Casella says part of the reason for the success is that his family and the Deutsch family have now become good friends, something only a family business could do. “We have a long-term contract with them, and it’s a partnership, not in the financial sense but in the physical sense of us being the only Australian suppliers and they are the only American distributors that we have,’’ Casella says.
The business has since been expanding. “I needed a high volume, high cash flow business that wasn’t dependent on the weather. I wanted to get a high turnover, big volume business.”
In 2012, it launched Arvo beer, competing against Australia’s two dominant beer makers Carlton & United Breweries owned by SABMiller and Lion Nathan. “We are a 95% export business so I thought ‘We need a cash flow business that is predominantly domestic’,” he adds. Beer is not yet making big profits but Casella takes a long-term perspective.
And in 2014, Casella acquired premium wine company Peter Lehmann for AUS$57 million. The acquisition was given the blessing of Lehmann’s widow, Margaret, who says under Casella her husband’s legacy “would continue to flourish because the patient capital of private ownership is better suited to the cyclical nature of the wine industry.” It was a good move strategically, giving Casella a foothold in Australia’s prestigious Barossa Valley wine-producing country. With Yellow Tail selling well at one end of the market, he plans to ramp up production at the Barossa Valley winery and use the brands to quickly lift Casella sales at the premium end.
“In the short term, it will probably contribute very little. Long term, it’s about having a footprint in the Barossa, it’s about having a stable of premium products and having the capability of expanding that stable of products and complementing the volume products.
“You have the regionality of the Peter Lehmann brand, you have the winemaking capability of Casella, and the distribution of Casella.
“We have the relationship with key people around the world who are capable of delivering the process to various markets we haven’t until now been able to supply. We are going to exploit that to the best extent that we can.”
Working out the portfolio for this will take time but as Casella says, as a family company, that’s something they have plenty of.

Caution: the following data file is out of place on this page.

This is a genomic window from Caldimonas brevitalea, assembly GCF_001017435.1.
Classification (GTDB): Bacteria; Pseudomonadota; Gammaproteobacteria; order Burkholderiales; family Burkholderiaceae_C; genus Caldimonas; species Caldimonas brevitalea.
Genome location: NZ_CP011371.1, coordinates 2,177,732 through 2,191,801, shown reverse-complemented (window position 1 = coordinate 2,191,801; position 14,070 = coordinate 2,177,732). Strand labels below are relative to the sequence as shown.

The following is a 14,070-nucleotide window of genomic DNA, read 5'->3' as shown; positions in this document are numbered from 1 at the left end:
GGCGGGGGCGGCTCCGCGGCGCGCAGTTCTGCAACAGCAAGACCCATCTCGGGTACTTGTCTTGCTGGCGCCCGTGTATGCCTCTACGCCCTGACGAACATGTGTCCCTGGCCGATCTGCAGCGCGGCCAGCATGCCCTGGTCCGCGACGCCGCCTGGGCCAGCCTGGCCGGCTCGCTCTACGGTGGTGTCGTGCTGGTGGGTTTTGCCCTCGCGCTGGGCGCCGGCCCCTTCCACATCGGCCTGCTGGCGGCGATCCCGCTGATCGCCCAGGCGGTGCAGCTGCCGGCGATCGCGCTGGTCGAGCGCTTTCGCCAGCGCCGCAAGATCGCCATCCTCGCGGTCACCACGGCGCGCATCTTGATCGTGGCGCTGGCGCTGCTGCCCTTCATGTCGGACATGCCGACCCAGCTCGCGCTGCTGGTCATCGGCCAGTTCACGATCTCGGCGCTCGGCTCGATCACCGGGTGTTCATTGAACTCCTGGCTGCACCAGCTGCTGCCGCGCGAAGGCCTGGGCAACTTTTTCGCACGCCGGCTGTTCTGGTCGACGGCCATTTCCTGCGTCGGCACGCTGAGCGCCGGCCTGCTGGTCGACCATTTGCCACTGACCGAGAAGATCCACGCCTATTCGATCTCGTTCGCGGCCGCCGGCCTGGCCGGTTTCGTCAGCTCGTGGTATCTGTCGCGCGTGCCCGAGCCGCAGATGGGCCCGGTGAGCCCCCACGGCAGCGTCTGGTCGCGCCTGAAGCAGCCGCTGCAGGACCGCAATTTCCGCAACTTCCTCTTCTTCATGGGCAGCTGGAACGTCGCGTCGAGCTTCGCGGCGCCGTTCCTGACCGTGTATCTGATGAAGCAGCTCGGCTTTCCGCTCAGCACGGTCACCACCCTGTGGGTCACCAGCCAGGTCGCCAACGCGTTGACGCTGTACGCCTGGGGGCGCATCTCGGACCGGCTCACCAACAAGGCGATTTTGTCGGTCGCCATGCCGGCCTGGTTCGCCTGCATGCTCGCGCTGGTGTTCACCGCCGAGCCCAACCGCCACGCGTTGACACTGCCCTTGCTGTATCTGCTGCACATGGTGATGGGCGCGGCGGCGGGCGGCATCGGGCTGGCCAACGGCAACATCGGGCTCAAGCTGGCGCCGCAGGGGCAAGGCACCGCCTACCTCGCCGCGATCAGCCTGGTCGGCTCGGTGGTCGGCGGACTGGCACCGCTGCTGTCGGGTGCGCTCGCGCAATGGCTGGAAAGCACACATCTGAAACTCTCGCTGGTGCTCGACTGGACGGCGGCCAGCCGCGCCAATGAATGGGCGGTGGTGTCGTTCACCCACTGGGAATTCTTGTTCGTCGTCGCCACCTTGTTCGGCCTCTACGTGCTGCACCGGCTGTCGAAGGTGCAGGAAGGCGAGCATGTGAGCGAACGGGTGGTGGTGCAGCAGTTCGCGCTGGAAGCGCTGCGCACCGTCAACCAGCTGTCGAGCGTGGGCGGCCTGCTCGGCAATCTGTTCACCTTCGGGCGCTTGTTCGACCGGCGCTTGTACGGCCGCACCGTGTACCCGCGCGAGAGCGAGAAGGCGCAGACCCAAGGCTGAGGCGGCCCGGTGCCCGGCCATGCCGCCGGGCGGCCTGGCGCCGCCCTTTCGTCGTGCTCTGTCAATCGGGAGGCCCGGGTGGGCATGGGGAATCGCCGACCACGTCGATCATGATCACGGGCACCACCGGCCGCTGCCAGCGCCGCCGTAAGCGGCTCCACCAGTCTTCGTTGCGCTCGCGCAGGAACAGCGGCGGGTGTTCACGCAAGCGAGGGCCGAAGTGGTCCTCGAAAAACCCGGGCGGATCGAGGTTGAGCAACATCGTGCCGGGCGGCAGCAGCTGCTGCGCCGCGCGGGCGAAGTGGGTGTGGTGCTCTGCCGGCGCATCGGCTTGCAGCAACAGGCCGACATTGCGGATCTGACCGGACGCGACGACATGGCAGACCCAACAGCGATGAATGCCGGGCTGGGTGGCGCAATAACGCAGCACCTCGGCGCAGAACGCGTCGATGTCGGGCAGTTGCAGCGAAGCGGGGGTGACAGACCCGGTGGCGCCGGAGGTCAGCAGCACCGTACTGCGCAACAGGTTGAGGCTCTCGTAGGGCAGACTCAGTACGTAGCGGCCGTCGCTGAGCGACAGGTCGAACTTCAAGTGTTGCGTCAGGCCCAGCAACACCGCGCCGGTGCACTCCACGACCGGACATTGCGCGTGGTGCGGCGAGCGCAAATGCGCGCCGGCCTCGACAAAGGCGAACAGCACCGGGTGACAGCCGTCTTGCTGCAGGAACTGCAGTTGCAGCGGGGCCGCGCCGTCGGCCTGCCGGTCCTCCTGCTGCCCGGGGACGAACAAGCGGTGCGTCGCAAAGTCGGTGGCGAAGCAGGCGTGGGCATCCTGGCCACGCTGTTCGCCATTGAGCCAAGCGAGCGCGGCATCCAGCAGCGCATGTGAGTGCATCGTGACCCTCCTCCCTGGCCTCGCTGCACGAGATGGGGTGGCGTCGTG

“My argument always was that I would prefer to have market share than money in the bank. No matter how big the bank is, it can always go bust but with market share, it’s always there, ready for when it becomes profitable.”
“It’s good not having shareholders to answer to. We are in a very comfortable space. We are profitable enough to be able to give the bank financial comfort and for us to keep investing in marketing and assets like Peter Lehmann and growing the business both organically and inorganically with purchases.”
Casella Family Brands does not have a board. Asked where the board is, Casella responds: “You’re talking to it.”
“I was having a discussion about it with my bank manager and I talked about all the other wine companies that had boards that were in trouble,” he says. “We’re not in trouble, we don’t need a board.”
“The last time a bank manager told me what to do, I went to another bank”.
While his brother Joe and nephew Daniel are in the business, the next generation is not being groomed to take it over. He believes they will step up to the plate. “It’s up to them to rise to show they have the depth and capability to take responsibility for the company and family,’’ the father of two says.
Jon Kenfield, a consultant who specialises in family businesses, says family businesses like Casella’s outfit are made for wine. “Wine is more personal, it lends itself to family companies,’’ Kenfield says. “People will always prefer drinking family-owned wines to wines sold by corporates.”
Laura Hougaz, who has just written a book, Entrepreneurs in Family Business Dynasties, which focuses on Italian-Australian family businesses over the last 100 years, says Casella Family Brands is a perfect example of this group. She says most of these immigrant businesses were in two sectors: food, beverages and hospitality, and construction. “I struggled to find three generational businesses outside of those groupings,’’ Hougaz says.
The other great distinguishing feature, she says, is family loyalty, which always translates into loyalty to customers.
And that, according to Casella, is the key to the success of his family business, something he sees as being very much part of the experience of coming from a family of Sicilian migrants. “There’s a lot that’s inherent here,’’ he says. “It’s about a mindset of keeping the business strong, serving the community, and family. A lot of that came out of us being immigrants.
“For us it wasn’t about making money. Money is good when you don’t have it, but when you have it, you look to other things.
“It’s about having a positive impact on the community, on employees, the family, and the wine industry.”